What is a fraudulent Will?

08 Jun 2020

Netflix’s Tiger King gripped the nation during lockdown with viewers being divided over their feelings towards Joe Exotic and Carol Baskin. The latest twist in the tale was when a Sheriff came forward to say that he believes Carol Baskin’s husband’s Will was forged.

To some, Will forgery sounds exciting and there have been people over the years who have abused positions of trust to forge Wills and gain financial benefit. There are a few different types of, not only Will fraud, but also fraud during the administration of an Estate. The three types of Will fraud usually talked about are:

  1. Breach of Trust (where the Executor of the deceased’s Estate abuses their powers usually for their own financial gain)
  2. Fraudulent calumny
  3. Destruction, amendment or forgery of Wills

Executors abusing their position illustrates why it is so important to choose your Executors wisely. One example would be in Anita Border’s Estate. Mr Loveday was the Executor and the Estate was divided 50/50 between two friends of the deceased, one of whom was Mr Loveday’s partner. The other beneficiary never received anything from the Estate and Mr Loveday instead spent the money on himself and his partner. In November 2017 he was jailed for 6 months after admitting the fraud.

What is fraudulent calumny?

Fraudulent calumny is the result of someone making deliberately false representations to a testator which then turns them against someone whom would otherwise have benefitted, resulting in them leaving that person less. Proving fraudulently calumny can be tough because it means being able to show that someone has deliberately said untrue things to the testator about someone else to induce them to alter their Will. It also requires proving that the person who made the statements knew they were untrue.

With homemade Wills there is generally no record of why someone has made a Will. This emphasises the need for taking professional advice. When I or my colleagues meet with a testator, we document everything they tell us and this could be useful evidence in a later case. In addition, where the testator seeks to exclude someone who people might think they should have benefitted or who would have previously benefitted in their Will we will make sure we ask the reasons and, if we think the Will might be challenged, we will ask them to write a letter that can be kept with the Will to explain their reasoning and be used if there is a challenge. As such, if fraudulent calumny had taken place and false representations had been made it is highly likely we would have a record of the reasons why.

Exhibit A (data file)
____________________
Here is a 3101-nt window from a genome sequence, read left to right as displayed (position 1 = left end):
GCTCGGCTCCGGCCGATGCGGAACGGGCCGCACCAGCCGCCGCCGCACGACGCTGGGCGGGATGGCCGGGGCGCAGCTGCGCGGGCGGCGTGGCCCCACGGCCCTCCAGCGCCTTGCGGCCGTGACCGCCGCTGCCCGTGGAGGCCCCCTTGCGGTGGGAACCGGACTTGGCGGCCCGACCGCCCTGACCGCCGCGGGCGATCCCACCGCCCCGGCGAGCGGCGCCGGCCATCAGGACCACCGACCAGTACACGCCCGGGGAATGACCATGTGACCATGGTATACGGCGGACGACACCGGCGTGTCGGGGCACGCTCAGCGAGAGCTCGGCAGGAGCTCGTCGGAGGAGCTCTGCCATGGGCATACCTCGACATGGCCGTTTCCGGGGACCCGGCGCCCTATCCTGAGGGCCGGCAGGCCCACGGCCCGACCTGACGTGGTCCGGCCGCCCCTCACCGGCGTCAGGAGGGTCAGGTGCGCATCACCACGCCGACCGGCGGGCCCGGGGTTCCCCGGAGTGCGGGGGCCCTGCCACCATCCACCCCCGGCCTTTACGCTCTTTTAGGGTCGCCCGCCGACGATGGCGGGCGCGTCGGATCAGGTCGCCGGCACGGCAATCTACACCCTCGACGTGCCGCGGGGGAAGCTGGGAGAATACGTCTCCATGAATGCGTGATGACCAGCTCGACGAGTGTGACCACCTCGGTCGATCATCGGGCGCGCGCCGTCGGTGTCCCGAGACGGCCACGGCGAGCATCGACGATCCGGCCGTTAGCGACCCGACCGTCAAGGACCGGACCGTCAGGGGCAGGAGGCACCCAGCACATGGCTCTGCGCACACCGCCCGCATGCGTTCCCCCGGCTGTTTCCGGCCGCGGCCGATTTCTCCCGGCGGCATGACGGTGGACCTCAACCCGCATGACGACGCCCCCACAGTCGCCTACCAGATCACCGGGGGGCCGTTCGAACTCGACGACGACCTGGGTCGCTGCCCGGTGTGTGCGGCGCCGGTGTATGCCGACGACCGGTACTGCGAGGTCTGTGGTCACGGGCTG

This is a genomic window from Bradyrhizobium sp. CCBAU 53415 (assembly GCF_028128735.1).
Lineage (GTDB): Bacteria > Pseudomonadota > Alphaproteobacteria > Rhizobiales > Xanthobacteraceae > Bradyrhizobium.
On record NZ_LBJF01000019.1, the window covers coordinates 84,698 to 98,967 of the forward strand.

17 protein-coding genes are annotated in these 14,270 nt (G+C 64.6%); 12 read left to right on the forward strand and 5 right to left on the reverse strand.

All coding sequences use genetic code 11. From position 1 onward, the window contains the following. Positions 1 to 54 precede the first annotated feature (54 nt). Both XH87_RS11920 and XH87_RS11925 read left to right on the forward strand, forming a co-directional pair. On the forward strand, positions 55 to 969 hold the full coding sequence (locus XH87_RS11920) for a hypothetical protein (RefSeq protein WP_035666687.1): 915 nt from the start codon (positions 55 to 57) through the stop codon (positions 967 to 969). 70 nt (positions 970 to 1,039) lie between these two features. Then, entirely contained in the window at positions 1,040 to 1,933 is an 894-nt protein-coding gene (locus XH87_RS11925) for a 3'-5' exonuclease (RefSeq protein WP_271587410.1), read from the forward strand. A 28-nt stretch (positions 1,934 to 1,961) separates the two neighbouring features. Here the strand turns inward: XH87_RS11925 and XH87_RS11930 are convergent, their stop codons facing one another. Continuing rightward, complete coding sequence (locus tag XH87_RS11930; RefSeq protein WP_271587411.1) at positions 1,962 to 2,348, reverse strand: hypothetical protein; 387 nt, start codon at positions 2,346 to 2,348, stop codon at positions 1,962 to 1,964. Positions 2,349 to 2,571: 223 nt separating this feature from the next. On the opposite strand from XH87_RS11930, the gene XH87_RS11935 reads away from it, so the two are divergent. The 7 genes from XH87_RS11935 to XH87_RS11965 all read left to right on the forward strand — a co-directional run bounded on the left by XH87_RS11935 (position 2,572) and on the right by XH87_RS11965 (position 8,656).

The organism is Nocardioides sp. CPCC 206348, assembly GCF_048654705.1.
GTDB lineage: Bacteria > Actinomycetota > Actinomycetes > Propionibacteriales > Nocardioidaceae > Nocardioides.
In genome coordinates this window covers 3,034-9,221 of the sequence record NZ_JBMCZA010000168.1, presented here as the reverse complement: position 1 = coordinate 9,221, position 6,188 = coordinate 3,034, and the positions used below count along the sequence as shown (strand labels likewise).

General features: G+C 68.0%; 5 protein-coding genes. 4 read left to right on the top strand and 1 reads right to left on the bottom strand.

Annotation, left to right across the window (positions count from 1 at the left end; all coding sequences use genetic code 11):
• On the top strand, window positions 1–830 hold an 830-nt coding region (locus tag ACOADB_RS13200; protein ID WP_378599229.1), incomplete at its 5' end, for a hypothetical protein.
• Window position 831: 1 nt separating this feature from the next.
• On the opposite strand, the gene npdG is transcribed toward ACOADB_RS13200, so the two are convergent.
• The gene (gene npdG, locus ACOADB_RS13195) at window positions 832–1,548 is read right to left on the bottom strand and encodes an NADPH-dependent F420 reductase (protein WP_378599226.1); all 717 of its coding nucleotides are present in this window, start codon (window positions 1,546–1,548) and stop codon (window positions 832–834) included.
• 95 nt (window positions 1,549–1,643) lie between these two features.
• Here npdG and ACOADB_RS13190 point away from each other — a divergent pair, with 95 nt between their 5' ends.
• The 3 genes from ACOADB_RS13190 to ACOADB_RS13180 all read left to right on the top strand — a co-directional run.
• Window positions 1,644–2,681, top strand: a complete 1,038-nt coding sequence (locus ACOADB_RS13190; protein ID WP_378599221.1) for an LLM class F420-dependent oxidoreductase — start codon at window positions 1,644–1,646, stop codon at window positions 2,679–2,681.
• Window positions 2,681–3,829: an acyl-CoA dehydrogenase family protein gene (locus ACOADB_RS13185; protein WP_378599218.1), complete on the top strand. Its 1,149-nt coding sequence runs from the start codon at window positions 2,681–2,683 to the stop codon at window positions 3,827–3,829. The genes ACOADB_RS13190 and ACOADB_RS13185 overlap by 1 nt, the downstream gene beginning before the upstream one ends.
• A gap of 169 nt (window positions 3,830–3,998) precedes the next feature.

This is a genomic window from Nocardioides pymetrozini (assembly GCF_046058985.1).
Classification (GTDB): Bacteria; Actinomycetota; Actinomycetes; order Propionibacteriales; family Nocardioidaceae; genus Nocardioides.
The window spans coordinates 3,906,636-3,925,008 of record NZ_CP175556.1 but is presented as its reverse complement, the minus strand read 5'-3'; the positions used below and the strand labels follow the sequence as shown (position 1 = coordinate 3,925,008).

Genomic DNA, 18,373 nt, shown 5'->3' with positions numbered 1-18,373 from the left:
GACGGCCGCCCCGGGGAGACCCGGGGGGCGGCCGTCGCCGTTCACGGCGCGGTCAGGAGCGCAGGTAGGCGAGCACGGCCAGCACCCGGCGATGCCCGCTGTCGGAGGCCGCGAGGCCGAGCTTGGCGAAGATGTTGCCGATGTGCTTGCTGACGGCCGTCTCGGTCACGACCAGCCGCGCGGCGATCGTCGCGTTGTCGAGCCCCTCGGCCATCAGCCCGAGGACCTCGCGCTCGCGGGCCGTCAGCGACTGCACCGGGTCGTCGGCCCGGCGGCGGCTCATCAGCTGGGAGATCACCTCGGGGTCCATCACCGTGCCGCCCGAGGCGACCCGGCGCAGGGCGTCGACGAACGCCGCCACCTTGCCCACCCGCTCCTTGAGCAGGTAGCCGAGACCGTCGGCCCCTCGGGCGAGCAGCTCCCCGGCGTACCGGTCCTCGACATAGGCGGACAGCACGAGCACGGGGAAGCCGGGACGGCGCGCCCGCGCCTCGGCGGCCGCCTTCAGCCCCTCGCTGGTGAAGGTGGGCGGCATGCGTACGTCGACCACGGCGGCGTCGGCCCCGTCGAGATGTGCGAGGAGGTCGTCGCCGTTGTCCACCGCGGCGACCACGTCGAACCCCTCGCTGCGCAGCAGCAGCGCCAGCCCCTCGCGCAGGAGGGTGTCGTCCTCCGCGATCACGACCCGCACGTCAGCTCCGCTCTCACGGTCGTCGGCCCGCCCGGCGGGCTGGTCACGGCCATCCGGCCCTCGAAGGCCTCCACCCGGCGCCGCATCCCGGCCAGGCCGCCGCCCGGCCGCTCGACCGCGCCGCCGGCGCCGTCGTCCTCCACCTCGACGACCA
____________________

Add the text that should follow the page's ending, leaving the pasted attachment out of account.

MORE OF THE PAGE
And what of will forgery itself?

Some people forge Wills by re-writing the Will and forging the signature. Some might pretend to be the testator.

Other incidences of Will forgery are somewhat simpler. For example, following the testator’s death, someone may find the Will and perhaps, being the only child of the testator, sees that they do not receive the entire estate, with the bulk of the assets being left to charity. They might destroy the Will and if no previous Will can be located then it would be deemed that the intestacy rules apply which would be more beneficial to that child. Again, taking professional advice can be important because we can hold your Will safely and securely, meaning that the original would not be in your house for someone to find and destroy after your death. Yes they could destroy it once it has been released to the Executors, but there would be a record of the Will having existed at the date of death.

If you would like assistance in preparing a Will, please don’t hesitate to contact Trethowans here today or call on 0800 2800 421 and one of our specialist private client solicitors will be happy to help.

Our Dispute Resolution team can also help you if you think you have been the victim of will or probate fraud.


Mihiri Gajraj